Critics of the program point to GPS as having more accuracy but Weick said GPS technology isn’t always reliable. A person who goes missing in a wooded area might not produce a strong signal, he said, nor will a person hiding in a basement or in a multistory building. Satellites might also be impacted by inclement weather, he added. “That’s not what a caregiver wants you to tell them when you’re looking for their loved one,” he said. A radio signal, which is closer to the ground, is more reliable, he said, and the frequency can be picked up 20 miles away.
Project Lifesaver can help reduce the search time for a wanderer from the average nine hours to 30 minutes, Caracappa said, and the average life expectancy for someone who wanders is only three hours. “So this truly becomes a lifesaving device,” he said.
In March, the Suffolk County Legislature passed the creation of a “Silver Alert” program to help locate missing seniors and those with cognitive impairments.
The Silver Alert program, which has already been implemented in 11 states, is similar to the “Amber Alert” program used to find missing children. When a person with a cognitive impairment, such as Alzheimer’s disease, is reported missing, alerts will be posted on highway signs throughout the county and the police will distribute identifying information. A similar statewide bill was vetoed by Gov. David A. Paterson in November. “We’re happy Suffolk County has done this because we’d like to see it done in other counties to show Gov. Paterson that it is seriously needed,” said Malack-Ragona.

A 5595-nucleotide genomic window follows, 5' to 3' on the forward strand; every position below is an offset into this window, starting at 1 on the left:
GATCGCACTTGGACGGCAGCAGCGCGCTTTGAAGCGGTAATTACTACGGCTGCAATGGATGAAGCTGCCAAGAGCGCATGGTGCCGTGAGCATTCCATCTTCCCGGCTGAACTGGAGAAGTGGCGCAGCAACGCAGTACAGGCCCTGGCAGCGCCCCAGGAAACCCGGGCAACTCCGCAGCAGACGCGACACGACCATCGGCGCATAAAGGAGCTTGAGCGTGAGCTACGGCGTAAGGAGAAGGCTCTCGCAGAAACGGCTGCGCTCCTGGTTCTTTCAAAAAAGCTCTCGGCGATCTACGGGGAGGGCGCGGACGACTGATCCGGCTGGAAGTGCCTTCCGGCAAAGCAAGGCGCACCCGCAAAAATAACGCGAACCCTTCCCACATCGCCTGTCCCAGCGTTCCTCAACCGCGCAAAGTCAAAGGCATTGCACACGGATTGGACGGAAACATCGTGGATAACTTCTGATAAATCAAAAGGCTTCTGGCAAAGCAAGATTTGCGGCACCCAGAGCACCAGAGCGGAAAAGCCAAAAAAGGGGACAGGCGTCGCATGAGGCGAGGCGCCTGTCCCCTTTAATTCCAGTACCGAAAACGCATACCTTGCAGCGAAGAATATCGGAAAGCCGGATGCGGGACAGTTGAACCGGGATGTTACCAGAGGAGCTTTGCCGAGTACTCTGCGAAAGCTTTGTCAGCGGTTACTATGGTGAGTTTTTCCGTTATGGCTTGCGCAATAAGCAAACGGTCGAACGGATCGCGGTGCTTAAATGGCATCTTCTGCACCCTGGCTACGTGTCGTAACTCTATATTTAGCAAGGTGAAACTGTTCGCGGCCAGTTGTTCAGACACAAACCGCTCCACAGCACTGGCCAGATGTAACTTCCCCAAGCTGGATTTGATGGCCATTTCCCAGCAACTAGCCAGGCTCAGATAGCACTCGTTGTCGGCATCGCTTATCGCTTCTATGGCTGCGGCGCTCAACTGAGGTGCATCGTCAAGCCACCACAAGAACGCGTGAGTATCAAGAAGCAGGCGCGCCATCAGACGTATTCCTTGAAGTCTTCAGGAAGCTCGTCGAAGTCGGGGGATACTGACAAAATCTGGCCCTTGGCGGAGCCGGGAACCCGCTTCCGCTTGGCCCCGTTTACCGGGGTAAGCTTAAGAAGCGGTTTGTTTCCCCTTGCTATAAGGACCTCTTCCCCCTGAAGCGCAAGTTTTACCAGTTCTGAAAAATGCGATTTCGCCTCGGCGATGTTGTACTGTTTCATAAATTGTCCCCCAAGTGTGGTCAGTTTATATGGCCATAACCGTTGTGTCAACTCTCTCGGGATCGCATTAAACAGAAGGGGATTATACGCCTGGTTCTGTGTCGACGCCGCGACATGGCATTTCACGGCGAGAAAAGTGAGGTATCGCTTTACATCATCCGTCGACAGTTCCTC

Nassau’s Det. Lt. Allen is skeptical of the program, particularly being used on the county level, since Amber Alert is a state program. “The more localized you’re going do it, the less effective it’s going to be,” Allen said. “And the truth of the matter is Amber Alert is used very, very infrequently, very cautiously, for the primary objective is you don’t desensitize the community.”
But supporters say the program allows for information to be disseminated quickly and widely, leading to faster return of wanderers. Fifteen states have already adopted Silver Alert and several more are currently considering the program. A measure to set up a national Silver Alert system also has passed the U.S. House of Representatives and will next move to the Senate.